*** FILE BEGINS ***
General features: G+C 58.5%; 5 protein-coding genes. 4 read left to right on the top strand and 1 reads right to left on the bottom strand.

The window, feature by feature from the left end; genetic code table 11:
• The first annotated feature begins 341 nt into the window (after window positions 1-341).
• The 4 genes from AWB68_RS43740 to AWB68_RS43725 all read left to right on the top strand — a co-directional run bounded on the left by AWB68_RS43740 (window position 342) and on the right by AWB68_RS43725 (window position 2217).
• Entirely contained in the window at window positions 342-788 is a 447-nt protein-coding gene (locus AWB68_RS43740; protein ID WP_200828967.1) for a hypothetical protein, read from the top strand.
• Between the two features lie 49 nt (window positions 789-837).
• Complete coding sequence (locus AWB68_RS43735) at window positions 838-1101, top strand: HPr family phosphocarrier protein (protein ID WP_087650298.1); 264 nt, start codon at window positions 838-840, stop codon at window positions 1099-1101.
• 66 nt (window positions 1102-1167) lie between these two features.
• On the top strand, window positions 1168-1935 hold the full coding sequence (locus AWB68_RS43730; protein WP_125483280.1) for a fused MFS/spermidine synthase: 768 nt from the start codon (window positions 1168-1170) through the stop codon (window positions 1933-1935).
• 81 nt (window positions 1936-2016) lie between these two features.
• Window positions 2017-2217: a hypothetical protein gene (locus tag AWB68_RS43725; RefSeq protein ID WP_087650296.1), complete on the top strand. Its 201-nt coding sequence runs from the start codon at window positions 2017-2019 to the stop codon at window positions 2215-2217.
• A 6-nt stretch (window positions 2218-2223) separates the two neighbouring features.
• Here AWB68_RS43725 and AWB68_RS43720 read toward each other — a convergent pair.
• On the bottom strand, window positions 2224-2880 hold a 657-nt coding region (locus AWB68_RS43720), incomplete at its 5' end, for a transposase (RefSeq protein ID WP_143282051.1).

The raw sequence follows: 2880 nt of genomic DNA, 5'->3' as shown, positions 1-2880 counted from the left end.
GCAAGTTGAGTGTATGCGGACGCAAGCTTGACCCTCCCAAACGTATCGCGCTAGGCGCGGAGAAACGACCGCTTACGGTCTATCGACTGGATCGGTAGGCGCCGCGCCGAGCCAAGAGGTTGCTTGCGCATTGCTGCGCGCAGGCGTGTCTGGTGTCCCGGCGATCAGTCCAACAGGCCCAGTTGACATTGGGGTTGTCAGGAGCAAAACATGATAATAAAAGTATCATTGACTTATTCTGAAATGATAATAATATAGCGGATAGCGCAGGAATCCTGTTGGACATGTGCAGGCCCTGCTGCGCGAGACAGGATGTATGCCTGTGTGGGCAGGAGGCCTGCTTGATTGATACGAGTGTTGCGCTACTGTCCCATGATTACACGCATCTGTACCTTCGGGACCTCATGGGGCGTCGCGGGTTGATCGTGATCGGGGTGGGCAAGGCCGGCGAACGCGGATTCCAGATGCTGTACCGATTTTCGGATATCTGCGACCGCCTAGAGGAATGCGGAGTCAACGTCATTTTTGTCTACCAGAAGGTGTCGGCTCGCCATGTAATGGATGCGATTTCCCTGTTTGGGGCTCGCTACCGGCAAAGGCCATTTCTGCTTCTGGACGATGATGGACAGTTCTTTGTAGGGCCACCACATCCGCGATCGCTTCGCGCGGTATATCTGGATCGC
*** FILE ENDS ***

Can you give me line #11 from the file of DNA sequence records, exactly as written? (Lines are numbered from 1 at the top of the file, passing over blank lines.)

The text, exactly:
• Window positions 2017-2217: a hypothetical protein gene (locus tag AWB68_RS43725; RefSeq protein ID WP_087650296.1), complete on the top strand. Its 201-nt coding sequence runs from the start codon at window positions 2017-2019 to the stop codon at window positions 2215-2217.